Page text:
However, Mr. Sastry’s conviction about the plane crash theory in 1945 was contested by Dr.Paromita Das Gupta, a history faculty at the School of Law. Dr. Das Gupta, based on the study of the Mission Netaji group including Chandrachur Ghose and Anuj Dhar, raised some pertinent questions regarding the authenticity of the plane crash theory since no inquiry commission had ever visited the crash site and collected data from ground zero. She was particularly interested in understanding why the passenger list of the fateful flight which is supposed to have killed Netaji was not found yet, why Netaji’s co-passenger and his closest aide Habibur Rahman who also planted the crash theory, never had a scratch on his body despite a shocking plane crash that caused third-degree burns to which Netaji succumbed in 1945. Doubts were raised by the historian about the authenticity of the death certificates issued in 1956 and as late as 1988 for allegedly the same individual but with two different names.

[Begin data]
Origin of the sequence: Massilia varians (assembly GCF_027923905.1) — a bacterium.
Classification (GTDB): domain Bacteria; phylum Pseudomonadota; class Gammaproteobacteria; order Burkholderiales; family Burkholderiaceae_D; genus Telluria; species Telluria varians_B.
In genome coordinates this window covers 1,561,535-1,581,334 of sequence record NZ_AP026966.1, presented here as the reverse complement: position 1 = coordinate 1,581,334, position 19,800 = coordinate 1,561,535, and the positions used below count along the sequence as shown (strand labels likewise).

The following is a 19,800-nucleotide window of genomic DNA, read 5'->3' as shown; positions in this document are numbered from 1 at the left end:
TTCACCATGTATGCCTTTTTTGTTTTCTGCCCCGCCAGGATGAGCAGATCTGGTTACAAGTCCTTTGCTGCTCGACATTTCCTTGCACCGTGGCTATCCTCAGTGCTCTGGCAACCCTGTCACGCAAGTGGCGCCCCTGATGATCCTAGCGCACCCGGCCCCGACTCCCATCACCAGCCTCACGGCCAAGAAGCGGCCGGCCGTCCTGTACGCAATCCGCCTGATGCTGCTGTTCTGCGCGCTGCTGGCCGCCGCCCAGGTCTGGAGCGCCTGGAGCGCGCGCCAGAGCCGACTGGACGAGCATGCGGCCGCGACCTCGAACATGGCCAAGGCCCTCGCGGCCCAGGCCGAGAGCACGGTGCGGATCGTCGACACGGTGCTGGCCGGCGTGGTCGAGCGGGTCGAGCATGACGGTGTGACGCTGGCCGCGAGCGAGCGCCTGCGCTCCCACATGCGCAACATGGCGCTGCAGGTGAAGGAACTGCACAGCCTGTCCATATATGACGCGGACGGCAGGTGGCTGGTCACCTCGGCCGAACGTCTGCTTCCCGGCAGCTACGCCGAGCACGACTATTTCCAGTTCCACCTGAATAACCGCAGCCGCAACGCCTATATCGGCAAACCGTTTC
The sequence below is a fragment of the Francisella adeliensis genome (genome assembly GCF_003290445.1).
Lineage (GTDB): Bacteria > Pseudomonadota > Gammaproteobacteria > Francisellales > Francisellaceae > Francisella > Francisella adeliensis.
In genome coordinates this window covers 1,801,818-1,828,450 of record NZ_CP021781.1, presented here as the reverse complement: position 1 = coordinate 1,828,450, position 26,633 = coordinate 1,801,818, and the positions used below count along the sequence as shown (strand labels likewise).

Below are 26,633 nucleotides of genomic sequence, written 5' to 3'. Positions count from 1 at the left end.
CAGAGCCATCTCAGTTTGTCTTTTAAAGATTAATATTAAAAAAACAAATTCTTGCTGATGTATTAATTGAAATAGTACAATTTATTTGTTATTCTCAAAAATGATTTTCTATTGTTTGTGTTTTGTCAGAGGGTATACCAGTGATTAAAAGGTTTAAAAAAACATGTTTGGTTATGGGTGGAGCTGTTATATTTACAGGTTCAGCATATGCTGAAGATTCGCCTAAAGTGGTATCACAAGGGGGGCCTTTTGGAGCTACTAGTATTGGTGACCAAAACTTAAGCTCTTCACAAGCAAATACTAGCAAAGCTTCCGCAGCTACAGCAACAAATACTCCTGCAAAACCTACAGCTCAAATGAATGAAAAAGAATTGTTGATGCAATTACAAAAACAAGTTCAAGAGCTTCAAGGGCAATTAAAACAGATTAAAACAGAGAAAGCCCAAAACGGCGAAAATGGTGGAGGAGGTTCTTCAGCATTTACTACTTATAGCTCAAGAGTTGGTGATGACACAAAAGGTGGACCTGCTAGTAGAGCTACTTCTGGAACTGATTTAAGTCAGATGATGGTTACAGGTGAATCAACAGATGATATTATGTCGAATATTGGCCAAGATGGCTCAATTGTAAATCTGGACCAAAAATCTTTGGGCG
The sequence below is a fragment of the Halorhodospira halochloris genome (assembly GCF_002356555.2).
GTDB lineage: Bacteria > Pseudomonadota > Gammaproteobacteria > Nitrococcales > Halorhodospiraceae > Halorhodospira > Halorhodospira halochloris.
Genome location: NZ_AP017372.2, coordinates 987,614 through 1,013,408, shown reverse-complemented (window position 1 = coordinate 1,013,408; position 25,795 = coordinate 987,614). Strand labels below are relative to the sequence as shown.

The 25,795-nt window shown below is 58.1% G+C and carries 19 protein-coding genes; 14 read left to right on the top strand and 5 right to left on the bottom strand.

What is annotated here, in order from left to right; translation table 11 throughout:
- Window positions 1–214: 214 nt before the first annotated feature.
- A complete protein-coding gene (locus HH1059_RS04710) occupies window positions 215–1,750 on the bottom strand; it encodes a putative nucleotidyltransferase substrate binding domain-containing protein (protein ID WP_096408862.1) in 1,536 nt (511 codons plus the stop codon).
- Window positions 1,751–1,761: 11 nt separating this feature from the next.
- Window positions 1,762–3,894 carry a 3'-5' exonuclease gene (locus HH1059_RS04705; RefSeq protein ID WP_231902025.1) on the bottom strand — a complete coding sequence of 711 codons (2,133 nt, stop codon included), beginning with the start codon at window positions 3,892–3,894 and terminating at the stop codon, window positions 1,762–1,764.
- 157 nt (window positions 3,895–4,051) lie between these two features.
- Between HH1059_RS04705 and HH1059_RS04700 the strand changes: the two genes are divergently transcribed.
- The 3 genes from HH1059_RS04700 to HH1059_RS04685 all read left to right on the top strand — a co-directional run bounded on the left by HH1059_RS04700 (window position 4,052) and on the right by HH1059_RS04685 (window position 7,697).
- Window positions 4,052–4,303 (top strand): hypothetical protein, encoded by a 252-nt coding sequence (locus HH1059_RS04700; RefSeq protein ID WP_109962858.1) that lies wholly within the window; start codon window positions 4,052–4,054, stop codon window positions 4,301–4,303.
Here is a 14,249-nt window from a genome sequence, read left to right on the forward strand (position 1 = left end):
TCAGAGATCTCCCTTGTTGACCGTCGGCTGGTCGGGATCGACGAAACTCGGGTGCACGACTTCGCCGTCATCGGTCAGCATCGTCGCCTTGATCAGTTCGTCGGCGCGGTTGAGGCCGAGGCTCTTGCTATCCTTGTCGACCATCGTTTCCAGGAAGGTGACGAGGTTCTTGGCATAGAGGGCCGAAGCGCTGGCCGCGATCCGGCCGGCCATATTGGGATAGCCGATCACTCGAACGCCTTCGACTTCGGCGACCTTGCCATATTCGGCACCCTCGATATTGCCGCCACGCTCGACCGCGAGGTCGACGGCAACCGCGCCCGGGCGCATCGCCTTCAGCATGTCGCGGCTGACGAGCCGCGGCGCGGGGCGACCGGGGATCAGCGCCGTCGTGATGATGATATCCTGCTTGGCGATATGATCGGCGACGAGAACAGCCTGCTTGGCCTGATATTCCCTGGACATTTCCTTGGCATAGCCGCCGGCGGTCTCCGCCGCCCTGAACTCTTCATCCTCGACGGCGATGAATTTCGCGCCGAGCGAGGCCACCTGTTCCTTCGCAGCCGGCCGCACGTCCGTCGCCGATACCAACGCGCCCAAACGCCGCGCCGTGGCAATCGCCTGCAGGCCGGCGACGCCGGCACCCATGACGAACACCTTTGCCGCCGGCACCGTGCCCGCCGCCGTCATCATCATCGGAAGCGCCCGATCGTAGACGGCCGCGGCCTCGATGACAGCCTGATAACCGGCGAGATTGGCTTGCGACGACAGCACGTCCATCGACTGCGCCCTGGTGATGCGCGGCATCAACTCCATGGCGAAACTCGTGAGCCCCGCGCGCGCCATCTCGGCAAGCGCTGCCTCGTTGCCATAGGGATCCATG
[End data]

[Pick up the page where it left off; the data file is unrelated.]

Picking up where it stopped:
Appreciating the questions, Sastry took these questions and stated that there was circumstantial evidence to prove that Netaji died in a plane crash and bring closure to this long-running disappearance saga of a leader who delivered his promise: a Free India through strategies that appeared to be unacceptable to his contemporaries, but that captured the essence of our great national leader.  Netaji’s mantra was: “Give blood, I will give freedom”, and he kept the promise.

Prof. M. Sridhar Acharyulu
Prof. M. Sridhar Acharyulu
Author is Dean, Professor of law at Mahindra University at Hyderabad and former Central Information Commissioner. He published a number books in English and Telugu.